Christian Ungruhe, University of Passau; James Esson, Loughborough University, and Paul Darby, Ulster University
When Sadio Mané scored the decisive penalty to secure Senegal’s triumph over Egypt at the Africa Cup of Nations in Cameroon, Isaak, a professional Ghanaian footballer in his late 20s, could not have been further away from the action. Watching the final online in his room in eastern Thailand, Isaak’s thoughts most likely turned to what might have been had he managed to better navigate some critical forks in the road of his football career.
Isaak is one of several dozen African players we interviewed for our new book African Football Migration. Their experiences and trajectories reflect the reality of life for the majority of African footballers who aspire to successful careers overseas – but frequently labour far beyond the bright lights of the elite game enjoyed by icons like Mané.
Migration has long been an important livelihood strategy in many African countries. Migrating through football has more recently come to be viewed by increasing numbers of young people as a viable route to significantly improving their life chances.
This trend is a consequence of multiple intersecting factors, ranging from economic precarity, a declining faith in education and a weak local football industry. The commercialisation of football economies in Europe and some Asian countries over the last 30 years has made them prized destinations for aspiring African migrant footballers.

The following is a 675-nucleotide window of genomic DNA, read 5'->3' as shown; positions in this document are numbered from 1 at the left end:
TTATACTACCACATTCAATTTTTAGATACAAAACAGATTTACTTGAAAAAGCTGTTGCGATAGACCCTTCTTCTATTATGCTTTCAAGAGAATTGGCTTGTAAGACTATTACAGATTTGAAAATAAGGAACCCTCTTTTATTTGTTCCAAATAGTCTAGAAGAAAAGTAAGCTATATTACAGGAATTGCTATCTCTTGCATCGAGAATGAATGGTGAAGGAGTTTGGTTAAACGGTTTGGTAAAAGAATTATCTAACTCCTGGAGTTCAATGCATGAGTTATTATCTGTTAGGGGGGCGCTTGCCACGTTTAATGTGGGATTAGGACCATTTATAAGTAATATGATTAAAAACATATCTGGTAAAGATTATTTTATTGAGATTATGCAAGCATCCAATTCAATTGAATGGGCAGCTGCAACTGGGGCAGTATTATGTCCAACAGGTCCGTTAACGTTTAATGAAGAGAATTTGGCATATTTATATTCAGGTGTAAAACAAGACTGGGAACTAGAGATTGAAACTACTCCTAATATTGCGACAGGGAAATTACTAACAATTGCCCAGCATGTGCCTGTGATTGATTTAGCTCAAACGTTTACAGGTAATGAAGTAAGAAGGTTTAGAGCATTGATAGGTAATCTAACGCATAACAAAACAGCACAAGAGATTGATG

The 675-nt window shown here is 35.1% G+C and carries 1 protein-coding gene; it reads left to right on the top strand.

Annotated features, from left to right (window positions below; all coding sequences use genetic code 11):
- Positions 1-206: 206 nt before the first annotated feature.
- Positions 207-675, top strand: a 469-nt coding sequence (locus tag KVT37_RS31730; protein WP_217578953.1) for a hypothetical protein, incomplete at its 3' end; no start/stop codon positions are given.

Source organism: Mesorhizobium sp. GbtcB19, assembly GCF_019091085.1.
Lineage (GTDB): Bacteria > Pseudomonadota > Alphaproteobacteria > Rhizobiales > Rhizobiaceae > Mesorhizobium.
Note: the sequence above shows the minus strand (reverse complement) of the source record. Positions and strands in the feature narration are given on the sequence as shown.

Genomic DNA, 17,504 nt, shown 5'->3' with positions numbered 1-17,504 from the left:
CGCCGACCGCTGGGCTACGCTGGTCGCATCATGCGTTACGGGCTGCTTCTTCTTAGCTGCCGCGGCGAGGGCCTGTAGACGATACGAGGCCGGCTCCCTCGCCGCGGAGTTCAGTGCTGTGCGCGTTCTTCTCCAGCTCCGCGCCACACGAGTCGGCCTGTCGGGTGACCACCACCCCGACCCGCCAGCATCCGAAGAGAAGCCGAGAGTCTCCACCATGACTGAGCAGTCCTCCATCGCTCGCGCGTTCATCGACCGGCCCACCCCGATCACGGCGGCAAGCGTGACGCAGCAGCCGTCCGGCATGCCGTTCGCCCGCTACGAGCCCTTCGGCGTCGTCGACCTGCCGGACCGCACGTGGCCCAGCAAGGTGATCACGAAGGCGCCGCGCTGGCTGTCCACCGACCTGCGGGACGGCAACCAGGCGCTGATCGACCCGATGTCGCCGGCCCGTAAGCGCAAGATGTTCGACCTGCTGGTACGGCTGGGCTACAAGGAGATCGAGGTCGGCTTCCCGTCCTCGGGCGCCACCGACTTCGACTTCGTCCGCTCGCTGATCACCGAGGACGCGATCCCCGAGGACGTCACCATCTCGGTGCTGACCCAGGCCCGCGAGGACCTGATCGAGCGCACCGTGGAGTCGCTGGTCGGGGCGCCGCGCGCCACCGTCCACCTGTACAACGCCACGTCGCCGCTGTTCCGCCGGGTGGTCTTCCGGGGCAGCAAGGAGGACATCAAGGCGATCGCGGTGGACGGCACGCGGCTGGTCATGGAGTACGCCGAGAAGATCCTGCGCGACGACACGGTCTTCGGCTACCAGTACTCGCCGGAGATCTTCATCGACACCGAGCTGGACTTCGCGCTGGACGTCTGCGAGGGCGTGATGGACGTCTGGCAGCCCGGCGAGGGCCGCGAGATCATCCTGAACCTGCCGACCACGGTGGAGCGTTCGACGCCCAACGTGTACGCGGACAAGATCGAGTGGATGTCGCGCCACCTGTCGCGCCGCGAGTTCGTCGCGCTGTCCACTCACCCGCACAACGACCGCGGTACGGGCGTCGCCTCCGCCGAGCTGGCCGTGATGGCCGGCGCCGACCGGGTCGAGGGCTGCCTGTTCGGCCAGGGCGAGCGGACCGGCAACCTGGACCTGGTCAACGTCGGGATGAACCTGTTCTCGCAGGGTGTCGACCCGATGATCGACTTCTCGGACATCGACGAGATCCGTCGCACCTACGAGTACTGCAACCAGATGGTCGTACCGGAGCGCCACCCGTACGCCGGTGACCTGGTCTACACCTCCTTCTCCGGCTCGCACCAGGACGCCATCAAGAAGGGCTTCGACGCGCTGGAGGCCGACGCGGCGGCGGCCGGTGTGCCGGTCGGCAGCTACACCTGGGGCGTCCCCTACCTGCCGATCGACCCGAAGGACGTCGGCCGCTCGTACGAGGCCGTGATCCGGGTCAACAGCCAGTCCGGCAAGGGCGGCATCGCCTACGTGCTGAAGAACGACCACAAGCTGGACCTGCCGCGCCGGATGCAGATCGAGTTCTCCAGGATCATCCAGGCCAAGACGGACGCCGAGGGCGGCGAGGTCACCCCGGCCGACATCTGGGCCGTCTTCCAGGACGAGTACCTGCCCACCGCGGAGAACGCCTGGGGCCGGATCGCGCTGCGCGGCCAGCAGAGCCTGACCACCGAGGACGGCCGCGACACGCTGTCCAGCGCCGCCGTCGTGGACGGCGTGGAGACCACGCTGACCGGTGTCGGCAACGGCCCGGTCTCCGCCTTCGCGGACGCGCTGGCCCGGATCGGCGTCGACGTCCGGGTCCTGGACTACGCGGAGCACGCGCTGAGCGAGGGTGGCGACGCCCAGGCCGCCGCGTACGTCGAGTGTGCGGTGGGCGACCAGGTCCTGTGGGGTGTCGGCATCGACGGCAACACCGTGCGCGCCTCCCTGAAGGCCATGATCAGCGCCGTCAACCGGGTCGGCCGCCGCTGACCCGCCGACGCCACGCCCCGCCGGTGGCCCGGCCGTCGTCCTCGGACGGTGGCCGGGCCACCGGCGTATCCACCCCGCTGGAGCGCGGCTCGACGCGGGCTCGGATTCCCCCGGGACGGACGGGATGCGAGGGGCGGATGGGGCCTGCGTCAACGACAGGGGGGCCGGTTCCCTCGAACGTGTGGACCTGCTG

Thousands of African talents have tried to follow in the footsteps of iconic footballers such as Michael Essien, Samuel Eto’o, Mané and Mohamed Salah. However, for most the chance of succeeding is minimal.
Our ethnographic fieldwork in Africa, Europe and South-East Asia alongside numerous conversations with young footballers, parents, coaches, club owners and intermediaries reveals the precarious structures and career trajectories that characterise African football migration. How these young players navigate uncertainty and failure as they try to make it big overseas is reflected in Isaak’s story.
Isaak’s prospects looked hopeful at first. In 2012, he was a talented midfielder playing for Ghana’s national U-17 team, the Black Starlets. This enhanced his visibility and the chance of a contract with a club abroad. Through the Black Starlets he encountered a Ghanaian footballer and player agent based in Thailand, who promised him trials with professional clubs in the South-East Asian country.
Isaak believed this would be a stepping stone to a prestigious league in Europe, despite having no prior knowledge of Thailand or its football industry. He was reassured by his agent that necessary arrangements and logistics had been taken care of. All that was required was for him to reimburse the agent for his initial financial outlay and services once he signed for a Thai club.
Isaak’s parents and elder brother were supportive, seeing an opportunity to secure the family’s livelihood. Shortly after the Thai authorities issued a three-month tourist visa, Isaak boarded a plane to Bangkok with six other Ghanaian players promised similar deals. The agent picked them up from the airport and brought them to their rented accommodation. It soon became clear the promised trials had not been organised. As Isaak saw it: